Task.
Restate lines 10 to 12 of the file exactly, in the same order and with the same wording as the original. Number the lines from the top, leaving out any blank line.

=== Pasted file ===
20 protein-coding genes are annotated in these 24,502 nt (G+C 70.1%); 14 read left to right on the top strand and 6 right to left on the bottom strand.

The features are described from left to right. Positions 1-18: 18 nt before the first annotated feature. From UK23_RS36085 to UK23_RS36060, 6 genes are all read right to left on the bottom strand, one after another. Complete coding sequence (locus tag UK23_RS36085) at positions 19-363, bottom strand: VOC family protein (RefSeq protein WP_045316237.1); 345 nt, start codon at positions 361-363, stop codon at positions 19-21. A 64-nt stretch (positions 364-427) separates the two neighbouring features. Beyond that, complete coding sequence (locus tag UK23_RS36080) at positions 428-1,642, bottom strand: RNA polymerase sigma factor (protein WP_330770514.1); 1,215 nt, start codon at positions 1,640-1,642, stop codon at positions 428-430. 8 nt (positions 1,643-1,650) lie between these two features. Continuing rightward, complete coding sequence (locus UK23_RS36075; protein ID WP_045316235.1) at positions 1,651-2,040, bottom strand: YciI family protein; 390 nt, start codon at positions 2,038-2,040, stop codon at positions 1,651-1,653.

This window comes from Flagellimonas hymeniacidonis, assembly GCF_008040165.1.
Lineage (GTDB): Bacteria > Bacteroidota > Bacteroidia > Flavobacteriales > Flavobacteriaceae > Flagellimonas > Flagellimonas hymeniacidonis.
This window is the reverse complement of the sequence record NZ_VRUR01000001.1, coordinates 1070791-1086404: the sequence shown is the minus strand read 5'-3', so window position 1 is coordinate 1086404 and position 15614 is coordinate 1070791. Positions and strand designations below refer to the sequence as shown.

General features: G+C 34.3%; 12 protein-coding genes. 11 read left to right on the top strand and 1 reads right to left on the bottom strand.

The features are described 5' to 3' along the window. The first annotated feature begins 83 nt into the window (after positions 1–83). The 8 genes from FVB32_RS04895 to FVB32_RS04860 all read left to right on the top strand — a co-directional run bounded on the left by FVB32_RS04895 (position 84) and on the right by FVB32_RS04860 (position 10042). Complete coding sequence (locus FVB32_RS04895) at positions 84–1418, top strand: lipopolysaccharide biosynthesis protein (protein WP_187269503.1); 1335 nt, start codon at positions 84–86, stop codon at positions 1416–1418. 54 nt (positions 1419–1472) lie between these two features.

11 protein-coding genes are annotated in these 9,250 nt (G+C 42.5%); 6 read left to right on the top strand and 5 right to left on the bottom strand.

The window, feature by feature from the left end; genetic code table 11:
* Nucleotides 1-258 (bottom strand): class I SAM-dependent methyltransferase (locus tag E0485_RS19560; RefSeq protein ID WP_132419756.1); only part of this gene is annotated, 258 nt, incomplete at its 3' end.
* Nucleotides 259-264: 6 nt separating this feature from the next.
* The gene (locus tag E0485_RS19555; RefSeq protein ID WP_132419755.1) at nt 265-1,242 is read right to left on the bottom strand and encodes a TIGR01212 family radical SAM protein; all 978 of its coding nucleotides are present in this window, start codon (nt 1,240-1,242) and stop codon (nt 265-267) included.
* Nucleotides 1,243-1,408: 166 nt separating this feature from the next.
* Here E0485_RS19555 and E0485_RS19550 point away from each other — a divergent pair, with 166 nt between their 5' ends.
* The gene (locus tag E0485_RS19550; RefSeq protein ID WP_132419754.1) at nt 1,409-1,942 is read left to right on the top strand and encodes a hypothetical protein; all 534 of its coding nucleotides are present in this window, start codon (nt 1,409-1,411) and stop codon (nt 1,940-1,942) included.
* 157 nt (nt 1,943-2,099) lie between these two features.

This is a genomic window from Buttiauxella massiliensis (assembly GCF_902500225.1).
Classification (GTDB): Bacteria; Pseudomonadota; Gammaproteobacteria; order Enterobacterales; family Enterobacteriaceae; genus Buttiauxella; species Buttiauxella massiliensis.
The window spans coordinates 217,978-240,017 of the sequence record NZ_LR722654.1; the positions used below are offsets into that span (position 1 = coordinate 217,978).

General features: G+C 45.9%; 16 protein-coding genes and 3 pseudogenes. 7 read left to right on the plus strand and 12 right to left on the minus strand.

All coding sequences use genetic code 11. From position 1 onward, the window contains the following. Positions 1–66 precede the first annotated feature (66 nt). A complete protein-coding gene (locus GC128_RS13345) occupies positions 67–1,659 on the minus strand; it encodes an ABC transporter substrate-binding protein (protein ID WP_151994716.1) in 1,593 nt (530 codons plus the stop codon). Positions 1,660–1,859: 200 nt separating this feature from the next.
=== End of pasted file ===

* Nucleotides 1-258 (bottom strand): class I SAM-dependent methyltransferase (locus tag E0485_RS19560; RefSeq protein ID WP_132419756.1); only part of this gene is annotated, 258 nt, incomplete at its 3' end.
* Nucleotides 259-264: 6 nt separating this feature from the next.
* The gene (locus tag E0485_RS19555; RefSeq protein ID WP_132419755.1) at nt 265-1,242 is read right to left on the bottom strand and encodes a TIGR01212 family radical SAM protein; all 978 of its coding nucleotides are present in this window, start codon (nt 1,240-1,242) and stop codon (nt 265-267) included.